Thanks to Sarah for the original link.

27 notes

Bioluminescence. Rock on!

(Source: ted.com)

2 notes

fuckyeahbiolum:

When something looks too good  to be true, it usually is. Take the case of the deep-sea siphonophore,  which makes red light to trap its prey. A close relative of the  jellyfish, it was recently discovered by a team of Monterey Bay Aquarium Research Institute (MBARI) researchers.
Like  all siphonophores, this unnamed species is what scientists call a  “superorganism”: an animal that grows by budding off highly specialized  structures, known as zooids. Each zooids performs a specific function,  such as feeding or reproduction.
This creature’s feeding zooids employ unique red “lures” at the tips of some tentacles to catch unwitting passers-by. To the  fish that fall for the alluring bait, the red fluorescent tip looks just  like a fat, juicy crustacean. The dangling blobs themselves are  harmless, but nearby tentacles are equipped with a battery of potent  stinging cells, that make quick work of the small fish.
Photophores  contained within the tips are responsible for producing the red light.  MBARI scientist Steven Haddock believes the lures are an adaptation for  living at depth, where food is scarce and fish are even scarcer.

fuckyeahbiolum:

When something looks too good to be true, it usually is. Take the case of the deep-sea siphonophore, which makes red light to trap its prey. A close relative of the jellyfish, it was recently discovered by a team of Monterey Bay Aquarium Research Institute (MBARI) researchers.

Like all siphonophores, this unnamed species is what scientists call a “superorganism”: an animal that grows by budding off highly specialized structures, known as zooids. Each zooids performs a specific function, such as feeding or reproduction.

This creature’s feeding zooids employ unique red “lures” at the tips of some tentacles to catch unwitting passers-by. To the fish that fall for the alluring bait, the red fluorescent tip looks just like a fat, juicy crustacean. The dangling blobs themselves are harmless, but nearby tentacles are equipped with a battery of potent stinging cells, that make quick work of the small fish.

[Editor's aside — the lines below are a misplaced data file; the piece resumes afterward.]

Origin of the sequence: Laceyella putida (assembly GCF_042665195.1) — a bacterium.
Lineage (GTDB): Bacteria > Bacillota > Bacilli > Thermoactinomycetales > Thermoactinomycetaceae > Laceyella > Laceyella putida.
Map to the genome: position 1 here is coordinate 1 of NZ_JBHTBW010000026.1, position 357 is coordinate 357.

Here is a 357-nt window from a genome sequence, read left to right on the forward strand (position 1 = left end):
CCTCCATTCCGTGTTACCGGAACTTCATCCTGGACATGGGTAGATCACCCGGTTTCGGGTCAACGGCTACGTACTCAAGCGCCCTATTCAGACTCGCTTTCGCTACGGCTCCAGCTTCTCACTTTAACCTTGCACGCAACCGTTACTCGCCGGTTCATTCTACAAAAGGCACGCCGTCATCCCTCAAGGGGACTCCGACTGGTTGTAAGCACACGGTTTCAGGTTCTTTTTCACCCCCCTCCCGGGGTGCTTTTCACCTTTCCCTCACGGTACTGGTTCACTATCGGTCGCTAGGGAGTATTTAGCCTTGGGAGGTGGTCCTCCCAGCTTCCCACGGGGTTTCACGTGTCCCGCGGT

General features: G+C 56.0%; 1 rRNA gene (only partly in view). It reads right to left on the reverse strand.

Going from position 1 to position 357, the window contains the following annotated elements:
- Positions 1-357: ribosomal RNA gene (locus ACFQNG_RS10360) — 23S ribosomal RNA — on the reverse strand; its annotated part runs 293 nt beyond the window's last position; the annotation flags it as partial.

Photophores contained within the tips are responsible for producing the red light. MBARI scientist Steven Haddock believes the lures are an adaptation for living at depth, where food is scarce and fish are even scarcer.

This image provided by NOAA shows a deep-sea chimaera. Chimaeras are most closely related to sharks, although their evolutionary lineage branched off from sharks nearly 400m years ago, and they have remained an isolated group ever since. According to scientists the lateral lines running across this chimaera are mechano-receptors that detect pressure waves (just like ears). The dotted-looking lines on the frontal portion of the face (near the mouth) are ampullae de lorenzini and they detect perturbations in electrical fields generated by living organisms.

This image provided by NOAA shows a deep-sea chimaera. Chimaeras are most closely related to sharks, although their evolutionary lineage branched off from sharks nearly 400m years ago, and they have remained an isolated group ever since. According to scientists the lateral lines running across this chimaera are mechano-receptors that detect pressure waves (just like ears). The dotted-looking lines on the frontal portion of the face (near the mouth) are ampullae de lorenzini and they detect perturbations in electrical fields generated by living organisms.

15 notes